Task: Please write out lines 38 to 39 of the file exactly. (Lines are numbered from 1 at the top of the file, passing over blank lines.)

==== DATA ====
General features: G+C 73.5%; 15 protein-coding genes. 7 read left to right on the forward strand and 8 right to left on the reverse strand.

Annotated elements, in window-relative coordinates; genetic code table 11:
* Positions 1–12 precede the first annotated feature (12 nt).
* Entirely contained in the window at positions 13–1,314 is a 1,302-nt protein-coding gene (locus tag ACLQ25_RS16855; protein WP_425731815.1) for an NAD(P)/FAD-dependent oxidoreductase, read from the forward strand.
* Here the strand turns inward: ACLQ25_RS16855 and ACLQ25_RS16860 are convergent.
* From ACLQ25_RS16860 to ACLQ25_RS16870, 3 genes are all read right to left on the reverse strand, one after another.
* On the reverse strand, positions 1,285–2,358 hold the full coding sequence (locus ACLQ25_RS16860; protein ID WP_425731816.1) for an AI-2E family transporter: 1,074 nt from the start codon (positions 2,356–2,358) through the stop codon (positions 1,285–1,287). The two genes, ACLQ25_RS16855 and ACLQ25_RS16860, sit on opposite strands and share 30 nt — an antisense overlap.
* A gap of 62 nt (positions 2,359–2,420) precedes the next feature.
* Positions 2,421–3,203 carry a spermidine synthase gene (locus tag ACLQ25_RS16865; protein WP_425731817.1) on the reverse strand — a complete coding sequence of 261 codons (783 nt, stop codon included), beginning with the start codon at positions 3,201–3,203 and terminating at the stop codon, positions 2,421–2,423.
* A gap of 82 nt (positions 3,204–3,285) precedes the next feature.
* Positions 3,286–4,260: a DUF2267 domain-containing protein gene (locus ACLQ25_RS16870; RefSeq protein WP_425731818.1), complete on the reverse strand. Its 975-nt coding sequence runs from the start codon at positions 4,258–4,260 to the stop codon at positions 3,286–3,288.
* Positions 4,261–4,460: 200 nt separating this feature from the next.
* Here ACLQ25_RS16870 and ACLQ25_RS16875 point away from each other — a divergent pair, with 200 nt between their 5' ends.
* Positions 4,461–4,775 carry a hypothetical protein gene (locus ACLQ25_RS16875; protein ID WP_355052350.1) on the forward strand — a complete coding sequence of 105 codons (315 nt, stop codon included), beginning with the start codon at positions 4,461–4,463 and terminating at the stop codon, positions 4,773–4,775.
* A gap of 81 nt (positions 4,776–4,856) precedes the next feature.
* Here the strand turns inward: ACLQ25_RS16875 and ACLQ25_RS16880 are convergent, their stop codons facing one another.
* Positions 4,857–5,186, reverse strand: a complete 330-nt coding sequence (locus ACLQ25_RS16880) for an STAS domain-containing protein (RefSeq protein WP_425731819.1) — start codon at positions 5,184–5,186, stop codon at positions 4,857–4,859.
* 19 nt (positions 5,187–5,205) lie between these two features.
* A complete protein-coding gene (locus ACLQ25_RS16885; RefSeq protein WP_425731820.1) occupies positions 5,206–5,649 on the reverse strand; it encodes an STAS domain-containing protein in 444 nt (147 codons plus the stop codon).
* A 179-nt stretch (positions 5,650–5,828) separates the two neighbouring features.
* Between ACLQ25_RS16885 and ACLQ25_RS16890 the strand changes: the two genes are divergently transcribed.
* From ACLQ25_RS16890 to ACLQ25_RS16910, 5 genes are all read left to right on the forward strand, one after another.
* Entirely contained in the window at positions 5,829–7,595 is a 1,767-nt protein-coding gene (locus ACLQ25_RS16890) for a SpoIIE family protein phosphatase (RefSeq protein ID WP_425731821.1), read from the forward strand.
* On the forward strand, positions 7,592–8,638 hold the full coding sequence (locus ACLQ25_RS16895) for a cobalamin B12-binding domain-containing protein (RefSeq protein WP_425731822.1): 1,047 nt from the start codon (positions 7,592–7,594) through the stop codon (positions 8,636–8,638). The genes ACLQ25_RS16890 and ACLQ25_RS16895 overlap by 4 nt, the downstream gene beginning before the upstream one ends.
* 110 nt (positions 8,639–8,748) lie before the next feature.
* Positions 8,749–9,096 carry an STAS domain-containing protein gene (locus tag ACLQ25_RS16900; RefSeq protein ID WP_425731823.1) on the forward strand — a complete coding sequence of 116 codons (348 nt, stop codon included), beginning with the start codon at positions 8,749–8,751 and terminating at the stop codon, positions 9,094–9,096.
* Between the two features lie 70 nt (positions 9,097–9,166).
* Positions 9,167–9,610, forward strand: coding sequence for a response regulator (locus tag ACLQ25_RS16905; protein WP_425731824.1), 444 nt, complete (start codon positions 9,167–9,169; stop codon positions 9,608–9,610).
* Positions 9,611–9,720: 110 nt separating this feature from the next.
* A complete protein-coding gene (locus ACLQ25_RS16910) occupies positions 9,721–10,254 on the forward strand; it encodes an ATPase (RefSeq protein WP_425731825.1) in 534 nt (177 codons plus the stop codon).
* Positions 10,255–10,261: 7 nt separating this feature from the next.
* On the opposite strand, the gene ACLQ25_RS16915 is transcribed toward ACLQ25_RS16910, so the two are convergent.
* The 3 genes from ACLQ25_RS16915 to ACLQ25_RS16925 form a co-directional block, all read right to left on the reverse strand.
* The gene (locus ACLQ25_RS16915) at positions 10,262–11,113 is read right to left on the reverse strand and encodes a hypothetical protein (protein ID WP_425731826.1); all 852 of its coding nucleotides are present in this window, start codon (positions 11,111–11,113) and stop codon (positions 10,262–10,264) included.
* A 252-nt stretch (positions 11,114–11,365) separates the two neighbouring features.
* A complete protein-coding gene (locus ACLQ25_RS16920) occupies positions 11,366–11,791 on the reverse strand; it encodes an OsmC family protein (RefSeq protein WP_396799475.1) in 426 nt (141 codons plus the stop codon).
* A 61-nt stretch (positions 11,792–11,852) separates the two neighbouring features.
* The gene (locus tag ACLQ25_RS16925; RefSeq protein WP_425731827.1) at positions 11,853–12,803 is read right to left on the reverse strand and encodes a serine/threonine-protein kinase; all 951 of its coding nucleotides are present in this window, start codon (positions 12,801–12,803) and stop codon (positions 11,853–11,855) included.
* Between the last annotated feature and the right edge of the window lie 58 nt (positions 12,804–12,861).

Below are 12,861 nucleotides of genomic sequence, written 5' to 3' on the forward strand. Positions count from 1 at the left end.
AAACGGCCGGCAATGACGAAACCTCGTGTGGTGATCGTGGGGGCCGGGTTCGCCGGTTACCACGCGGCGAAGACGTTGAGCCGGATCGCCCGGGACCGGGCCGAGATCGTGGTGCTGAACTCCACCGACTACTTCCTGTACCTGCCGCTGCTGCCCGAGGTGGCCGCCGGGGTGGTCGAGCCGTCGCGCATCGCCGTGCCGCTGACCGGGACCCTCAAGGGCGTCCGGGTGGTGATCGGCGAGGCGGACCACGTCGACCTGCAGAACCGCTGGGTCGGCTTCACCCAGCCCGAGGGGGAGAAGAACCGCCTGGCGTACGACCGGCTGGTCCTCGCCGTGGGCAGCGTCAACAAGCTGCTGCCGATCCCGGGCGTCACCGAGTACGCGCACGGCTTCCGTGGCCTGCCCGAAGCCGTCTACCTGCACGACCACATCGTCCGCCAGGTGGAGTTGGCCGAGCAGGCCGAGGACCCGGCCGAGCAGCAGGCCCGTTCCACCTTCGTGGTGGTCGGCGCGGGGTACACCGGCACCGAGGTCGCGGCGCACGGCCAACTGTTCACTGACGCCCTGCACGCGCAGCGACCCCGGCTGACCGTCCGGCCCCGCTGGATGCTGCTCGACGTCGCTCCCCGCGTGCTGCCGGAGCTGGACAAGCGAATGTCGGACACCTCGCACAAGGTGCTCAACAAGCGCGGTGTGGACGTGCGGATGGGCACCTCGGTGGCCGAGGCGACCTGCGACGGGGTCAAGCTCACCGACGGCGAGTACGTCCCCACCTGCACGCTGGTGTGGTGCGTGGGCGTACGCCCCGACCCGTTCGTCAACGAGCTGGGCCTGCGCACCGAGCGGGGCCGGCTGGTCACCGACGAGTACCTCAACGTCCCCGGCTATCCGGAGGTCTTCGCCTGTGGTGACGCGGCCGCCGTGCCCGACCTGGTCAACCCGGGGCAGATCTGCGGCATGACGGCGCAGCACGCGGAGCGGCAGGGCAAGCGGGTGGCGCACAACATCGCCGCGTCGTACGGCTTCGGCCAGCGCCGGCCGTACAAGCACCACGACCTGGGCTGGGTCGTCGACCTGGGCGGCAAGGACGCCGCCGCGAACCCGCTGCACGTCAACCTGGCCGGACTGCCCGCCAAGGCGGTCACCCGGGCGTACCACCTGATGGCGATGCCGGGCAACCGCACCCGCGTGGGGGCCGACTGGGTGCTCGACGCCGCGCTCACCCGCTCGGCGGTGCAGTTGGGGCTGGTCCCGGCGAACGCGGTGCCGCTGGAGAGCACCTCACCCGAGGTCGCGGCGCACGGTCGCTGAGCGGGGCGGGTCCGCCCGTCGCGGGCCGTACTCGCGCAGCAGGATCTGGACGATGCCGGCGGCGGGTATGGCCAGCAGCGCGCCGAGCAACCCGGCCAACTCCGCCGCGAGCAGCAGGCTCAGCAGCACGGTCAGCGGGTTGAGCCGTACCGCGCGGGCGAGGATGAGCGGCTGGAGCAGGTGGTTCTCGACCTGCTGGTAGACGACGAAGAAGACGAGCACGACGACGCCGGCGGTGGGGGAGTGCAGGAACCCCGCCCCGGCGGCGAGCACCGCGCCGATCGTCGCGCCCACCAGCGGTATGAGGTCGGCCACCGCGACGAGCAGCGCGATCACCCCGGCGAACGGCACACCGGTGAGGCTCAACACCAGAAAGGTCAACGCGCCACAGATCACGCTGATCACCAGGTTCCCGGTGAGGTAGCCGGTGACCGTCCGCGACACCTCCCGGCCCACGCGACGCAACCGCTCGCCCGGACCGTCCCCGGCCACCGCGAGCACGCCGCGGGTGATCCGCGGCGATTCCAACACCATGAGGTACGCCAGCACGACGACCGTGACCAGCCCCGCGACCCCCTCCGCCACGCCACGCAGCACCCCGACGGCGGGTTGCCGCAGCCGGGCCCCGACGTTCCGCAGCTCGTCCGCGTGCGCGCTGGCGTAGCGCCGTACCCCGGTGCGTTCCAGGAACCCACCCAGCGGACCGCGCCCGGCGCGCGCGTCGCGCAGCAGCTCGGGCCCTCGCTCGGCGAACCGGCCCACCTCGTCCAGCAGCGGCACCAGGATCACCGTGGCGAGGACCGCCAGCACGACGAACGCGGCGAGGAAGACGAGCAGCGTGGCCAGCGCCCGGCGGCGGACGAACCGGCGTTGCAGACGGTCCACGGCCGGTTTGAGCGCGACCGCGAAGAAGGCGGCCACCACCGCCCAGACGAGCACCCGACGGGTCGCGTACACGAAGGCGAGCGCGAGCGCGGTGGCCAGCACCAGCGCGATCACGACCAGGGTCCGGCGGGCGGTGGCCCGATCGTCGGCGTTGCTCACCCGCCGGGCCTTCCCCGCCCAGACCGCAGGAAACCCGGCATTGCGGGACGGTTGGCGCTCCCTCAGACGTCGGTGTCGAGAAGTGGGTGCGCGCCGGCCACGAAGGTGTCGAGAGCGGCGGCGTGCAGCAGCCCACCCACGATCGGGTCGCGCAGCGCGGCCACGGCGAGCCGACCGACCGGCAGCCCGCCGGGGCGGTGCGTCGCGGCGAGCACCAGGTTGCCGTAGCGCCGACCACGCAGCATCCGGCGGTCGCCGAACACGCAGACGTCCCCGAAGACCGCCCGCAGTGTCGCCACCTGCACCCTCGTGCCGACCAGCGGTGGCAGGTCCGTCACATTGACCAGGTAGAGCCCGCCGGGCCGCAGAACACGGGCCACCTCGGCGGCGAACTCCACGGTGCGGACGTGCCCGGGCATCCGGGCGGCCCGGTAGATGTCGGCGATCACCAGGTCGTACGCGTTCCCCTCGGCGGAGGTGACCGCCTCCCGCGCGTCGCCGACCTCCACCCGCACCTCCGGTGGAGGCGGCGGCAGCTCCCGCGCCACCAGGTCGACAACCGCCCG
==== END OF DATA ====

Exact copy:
* The gene (locus tag ACLQ25_RS16925; RefSeq protein WP_425731827.1) at positions 11,853–12,803 is read right to left on the reverse strand and encodes a serine/threonine-protein kinase; all 951 of its coding nucleotides are present in this window, start codon (positions 12,801–12,803) and stop codon (positions 11,853–11,855) included.
* Between the last annotated feature and the right edge of the window lie 58 nt (positions 12,804–12,861).